Leading brand name
of Media Arts Group, Inc. (NYSE
: MDA), the company that not only sells his reproduction
s, but license
s Kinkade's name
s (which he calls, "silent messenger
s (of family/God’s values
) in the home") to other products (calendar
, greeting card
s, mouse pad
s, coffee mug
s, and even Lazy-Boy recliner
s). In 2001, Builder Taylor Woodrow
even created a Kinkade-themed gated housing subdivision
in Vallejo, California
(The 101 units sold slowly, the entire marketing team for "The Village" was replaced, and this experiment in cobranding
has not been repeated).
In 2004, Thomas Kinkade bought out Media Arts Group and became the largest shareholder, taking the company private.
An estimated 10 million American consumers have purchased a Kinkade, which are sold at various price points from to US$300 to US$60,000 (The difference in prices, which allows for a wide audience to own a Kinkade, not only encompasses differences in framing and materials, but the level of artist who has applied highlighting to the lithograph in Kinkade's San Jose, California, factory warehouse. Dots and squiggles added by a "master highlighter" add value, and the top of the line lithographs have highlighting added by Kinkade himself).
A Christian painter, he includes a Bible reference and a Christian fish
(ichthus) with his signature. He describes his work as expressing Matthew 5:16: "Let your light so shine before men, that they may see your good works, and glorify your Father which is in heaven."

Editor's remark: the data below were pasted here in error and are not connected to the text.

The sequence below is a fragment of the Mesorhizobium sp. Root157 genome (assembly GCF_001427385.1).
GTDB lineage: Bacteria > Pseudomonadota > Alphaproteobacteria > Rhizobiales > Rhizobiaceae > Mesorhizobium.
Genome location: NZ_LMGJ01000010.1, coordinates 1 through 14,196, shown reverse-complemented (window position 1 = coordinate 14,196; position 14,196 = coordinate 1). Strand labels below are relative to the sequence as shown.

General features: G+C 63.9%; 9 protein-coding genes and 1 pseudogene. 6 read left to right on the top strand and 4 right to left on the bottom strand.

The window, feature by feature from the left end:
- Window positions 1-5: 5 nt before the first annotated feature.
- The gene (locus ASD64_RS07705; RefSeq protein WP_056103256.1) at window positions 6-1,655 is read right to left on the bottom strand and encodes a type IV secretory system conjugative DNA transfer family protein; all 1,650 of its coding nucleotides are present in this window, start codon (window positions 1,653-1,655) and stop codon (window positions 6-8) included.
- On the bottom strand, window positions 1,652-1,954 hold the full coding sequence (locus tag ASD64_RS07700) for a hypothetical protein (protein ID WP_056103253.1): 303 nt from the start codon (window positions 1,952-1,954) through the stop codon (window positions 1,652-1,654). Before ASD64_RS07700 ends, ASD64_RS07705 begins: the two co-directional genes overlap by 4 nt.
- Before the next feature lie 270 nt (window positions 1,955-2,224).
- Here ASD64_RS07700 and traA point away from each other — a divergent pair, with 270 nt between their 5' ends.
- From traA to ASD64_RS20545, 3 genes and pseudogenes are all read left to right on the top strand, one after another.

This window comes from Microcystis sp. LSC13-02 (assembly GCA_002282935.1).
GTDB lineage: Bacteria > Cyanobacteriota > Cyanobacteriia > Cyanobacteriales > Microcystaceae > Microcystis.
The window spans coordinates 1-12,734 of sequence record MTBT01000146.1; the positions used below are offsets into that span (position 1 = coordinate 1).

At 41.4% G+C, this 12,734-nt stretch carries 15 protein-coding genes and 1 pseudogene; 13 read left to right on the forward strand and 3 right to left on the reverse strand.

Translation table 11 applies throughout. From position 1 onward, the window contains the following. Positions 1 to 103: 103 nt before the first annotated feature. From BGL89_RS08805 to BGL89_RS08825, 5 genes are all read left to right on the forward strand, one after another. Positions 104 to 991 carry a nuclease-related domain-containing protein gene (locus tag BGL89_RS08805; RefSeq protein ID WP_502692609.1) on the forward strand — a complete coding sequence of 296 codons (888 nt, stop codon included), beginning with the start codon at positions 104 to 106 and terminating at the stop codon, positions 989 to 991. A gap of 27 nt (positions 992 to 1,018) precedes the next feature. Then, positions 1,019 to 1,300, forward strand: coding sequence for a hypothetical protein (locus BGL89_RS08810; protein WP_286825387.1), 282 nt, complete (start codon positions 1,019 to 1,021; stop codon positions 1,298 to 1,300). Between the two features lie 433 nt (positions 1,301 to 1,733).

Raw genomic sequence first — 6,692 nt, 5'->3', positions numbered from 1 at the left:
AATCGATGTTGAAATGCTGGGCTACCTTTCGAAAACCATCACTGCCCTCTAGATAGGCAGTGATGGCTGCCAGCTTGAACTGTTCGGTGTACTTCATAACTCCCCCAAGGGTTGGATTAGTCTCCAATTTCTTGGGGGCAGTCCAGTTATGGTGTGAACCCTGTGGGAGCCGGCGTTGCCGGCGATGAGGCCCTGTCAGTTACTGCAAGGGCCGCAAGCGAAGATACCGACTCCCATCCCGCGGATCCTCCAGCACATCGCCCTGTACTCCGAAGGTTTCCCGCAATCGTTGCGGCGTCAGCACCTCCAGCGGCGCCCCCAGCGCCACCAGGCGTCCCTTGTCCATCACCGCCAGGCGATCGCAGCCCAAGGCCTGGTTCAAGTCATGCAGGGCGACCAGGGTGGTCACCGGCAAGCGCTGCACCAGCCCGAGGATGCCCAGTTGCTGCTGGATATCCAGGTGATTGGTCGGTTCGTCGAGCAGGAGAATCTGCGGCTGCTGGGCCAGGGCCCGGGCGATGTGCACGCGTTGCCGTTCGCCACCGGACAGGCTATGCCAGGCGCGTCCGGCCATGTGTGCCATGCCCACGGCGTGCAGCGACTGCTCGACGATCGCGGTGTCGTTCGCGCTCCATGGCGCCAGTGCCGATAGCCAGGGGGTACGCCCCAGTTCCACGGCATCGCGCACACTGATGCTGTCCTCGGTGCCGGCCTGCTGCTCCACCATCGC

Kinkade also imbeds the letter N on every canvas in honor of his wife's name, Nanette.
Want to see Kinkade's sentimental and decorative landscapes (he rejects modernism to paint what he calls "romantic realism")?
Kinkade also lends his name as co-author (with Katherine Spencer) of a series of novels featuring stories set in the fictional town of Cape Light, Massachusetts, the sort of community featured in his paintings:
Randall Ballmer, "The Kinkade Crusade," Christianity Today, December 4, 2000. <http://www.christianitytoday.com/ct/2000/014/6.48.html> (June 15, 2001)
John King, "Suburban Legend," Metropolitan Magazine. July 1, 2003. <http://188.8.131.52/search?q=cache:J2NPaGGQDhYJ:www.metropolismag.com/cda/story.php%3Fartid%3D334> (December 19, 2005)